Corrections and amplifications. The argument is as much Jonathan Adler's as mine; we develop it together in this law-journal article. The argument is not that the IRS is illegally implementing otherwise lawful subsidies; it is that the IRS is trying to dispense some $700 billion in illegal subsidies that Congress expressly did not authorize, and impose illegal taxes on millions of employers and individual Americans starting in 2014; that the Obama administration is attempting to tax, borrow, and spend nearly $1 trillion without congressional authorization. Finally, I am neither a party nor counsel nor financier to either Pruitt v. Sebelius or Halbig v. Sebelius.
In the just‐released Spring 2013 issue of Harvard Health Policy Review, I have an article titled “ObamaCare: The Plot Thickens.” The article examines the IRS rule that purportedly implements ObamaCare’s tax credits, but actually violates that statute by taxing, borrowing, and spending hundreds of billions of dollars contrary to Congress’ explicit instructions. (The article is a less‐technical version of my Health Matrix article (coauthored with Jonathan Adler), “Taxation Without Representation: The Illegal IRS Rule to Expand Tax Credits Under the PPACA.”) Here’s an excerpt:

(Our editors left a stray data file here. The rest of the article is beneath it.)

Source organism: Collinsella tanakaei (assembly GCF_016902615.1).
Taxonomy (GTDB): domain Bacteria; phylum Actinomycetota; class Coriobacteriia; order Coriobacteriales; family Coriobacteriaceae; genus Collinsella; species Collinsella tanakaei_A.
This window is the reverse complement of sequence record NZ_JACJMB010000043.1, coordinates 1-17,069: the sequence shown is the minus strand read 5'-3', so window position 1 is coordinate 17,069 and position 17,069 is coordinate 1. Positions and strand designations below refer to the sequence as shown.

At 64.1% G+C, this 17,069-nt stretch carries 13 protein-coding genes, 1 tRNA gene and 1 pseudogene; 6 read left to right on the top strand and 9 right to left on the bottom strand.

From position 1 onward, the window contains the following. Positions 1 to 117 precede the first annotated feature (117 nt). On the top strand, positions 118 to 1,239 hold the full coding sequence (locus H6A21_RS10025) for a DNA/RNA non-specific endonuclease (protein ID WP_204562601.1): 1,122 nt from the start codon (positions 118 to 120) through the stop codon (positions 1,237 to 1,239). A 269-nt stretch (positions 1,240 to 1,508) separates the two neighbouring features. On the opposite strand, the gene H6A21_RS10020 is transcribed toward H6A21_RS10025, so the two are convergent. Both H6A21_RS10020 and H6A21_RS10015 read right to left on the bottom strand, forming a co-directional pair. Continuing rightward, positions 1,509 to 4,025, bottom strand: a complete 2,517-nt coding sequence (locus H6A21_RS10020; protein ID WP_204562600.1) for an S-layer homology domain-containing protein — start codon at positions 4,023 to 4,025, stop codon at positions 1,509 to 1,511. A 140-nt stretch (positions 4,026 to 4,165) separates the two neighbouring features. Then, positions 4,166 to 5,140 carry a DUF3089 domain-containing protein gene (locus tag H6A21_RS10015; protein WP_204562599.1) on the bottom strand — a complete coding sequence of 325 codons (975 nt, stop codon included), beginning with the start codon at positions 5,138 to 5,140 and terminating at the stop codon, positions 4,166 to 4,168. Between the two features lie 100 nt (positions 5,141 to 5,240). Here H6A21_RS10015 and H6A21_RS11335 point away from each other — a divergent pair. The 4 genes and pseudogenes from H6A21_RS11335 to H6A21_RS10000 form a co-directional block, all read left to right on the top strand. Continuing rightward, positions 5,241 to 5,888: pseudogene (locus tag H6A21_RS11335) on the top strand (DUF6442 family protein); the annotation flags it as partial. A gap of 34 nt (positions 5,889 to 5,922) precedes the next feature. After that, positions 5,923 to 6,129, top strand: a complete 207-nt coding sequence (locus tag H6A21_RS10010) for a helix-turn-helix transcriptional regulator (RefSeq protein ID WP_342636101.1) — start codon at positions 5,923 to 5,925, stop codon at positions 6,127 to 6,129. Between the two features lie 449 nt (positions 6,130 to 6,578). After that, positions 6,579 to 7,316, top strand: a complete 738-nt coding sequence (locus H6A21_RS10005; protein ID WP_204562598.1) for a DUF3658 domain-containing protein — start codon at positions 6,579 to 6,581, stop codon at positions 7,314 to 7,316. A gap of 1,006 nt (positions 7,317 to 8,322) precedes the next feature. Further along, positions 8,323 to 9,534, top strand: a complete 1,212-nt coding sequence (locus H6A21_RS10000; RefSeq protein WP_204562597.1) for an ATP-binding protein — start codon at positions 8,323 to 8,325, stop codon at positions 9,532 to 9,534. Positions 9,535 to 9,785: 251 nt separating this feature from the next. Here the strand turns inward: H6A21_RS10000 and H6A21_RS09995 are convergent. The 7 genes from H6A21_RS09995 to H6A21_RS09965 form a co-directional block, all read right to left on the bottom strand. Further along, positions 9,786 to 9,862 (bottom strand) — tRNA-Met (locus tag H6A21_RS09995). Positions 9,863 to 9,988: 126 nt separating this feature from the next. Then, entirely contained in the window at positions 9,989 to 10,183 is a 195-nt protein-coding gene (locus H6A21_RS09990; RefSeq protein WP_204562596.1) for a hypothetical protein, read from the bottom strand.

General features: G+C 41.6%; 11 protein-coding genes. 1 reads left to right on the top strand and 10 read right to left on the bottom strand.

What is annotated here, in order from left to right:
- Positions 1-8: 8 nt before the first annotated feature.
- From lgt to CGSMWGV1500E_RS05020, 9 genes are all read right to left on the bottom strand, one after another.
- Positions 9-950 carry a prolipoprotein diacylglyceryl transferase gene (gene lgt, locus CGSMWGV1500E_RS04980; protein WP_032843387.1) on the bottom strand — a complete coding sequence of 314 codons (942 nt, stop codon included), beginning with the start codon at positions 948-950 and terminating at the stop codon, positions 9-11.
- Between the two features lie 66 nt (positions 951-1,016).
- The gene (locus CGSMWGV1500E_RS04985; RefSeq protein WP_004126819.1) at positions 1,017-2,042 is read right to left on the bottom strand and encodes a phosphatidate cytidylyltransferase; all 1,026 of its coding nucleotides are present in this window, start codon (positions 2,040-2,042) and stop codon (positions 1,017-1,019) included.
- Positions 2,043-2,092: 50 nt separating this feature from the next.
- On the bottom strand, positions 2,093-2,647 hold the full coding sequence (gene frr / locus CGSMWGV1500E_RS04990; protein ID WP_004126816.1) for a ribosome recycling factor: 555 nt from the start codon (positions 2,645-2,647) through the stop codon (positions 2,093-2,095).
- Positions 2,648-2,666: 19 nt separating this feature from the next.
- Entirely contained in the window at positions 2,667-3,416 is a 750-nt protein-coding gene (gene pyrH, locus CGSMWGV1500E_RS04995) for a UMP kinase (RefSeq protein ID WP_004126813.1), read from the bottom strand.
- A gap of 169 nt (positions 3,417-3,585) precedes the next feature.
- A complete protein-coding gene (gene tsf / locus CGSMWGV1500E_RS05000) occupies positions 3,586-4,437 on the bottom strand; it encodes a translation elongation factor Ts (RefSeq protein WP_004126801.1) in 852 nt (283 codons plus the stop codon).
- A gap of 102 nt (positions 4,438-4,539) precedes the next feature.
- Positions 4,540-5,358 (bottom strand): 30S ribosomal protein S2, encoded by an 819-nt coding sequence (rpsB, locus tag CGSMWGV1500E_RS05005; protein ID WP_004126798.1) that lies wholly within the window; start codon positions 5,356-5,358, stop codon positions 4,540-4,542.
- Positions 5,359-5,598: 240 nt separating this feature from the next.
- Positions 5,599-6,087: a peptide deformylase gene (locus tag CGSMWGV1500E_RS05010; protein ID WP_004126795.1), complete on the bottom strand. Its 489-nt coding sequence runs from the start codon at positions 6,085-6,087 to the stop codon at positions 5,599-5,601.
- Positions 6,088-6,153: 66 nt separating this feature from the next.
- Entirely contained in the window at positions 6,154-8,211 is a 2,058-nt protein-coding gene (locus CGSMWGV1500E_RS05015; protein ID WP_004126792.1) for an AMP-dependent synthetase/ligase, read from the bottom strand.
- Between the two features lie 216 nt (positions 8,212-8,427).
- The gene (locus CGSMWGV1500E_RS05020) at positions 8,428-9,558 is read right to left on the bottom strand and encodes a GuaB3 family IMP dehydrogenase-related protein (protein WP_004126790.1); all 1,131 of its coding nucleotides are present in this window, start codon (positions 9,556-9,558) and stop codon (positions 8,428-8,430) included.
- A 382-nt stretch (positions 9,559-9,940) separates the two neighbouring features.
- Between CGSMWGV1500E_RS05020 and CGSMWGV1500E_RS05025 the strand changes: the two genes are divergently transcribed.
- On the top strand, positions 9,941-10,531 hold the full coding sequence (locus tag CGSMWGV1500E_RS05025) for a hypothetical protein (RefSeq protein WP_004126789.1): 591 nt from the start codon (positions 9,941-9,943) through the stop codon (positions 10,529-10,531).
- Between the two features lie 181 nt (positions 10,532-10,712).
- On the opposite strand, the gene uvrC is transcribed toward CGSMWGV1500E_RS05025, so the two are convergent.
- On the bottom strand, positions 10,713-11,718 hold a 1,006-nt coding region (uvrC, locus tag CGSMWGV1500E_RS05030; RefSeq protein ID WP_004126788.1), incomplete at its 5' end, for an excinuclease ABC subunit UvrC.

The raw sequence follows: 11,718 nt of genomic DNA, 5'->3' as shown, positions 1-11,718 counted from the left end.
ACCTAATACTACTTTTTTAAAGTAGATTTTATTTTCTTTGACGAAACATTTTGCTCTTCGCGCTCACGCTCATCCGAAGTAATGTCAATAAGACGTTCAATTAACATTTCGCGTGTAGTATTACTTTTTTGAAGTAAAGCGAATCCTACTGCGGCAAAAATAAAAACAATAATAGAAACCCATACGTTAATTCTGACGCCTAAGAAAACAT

In broad daylight, the Internal Revenue Service is attempting to tax, borrow, and spend [roughly] $800 billion — contrary to both the express language of the PPACA and congressional intent. Thus in addition to other abuses that have recently come to light, the IRS is attempting to tax millions of employers and individuals without congressional authorization…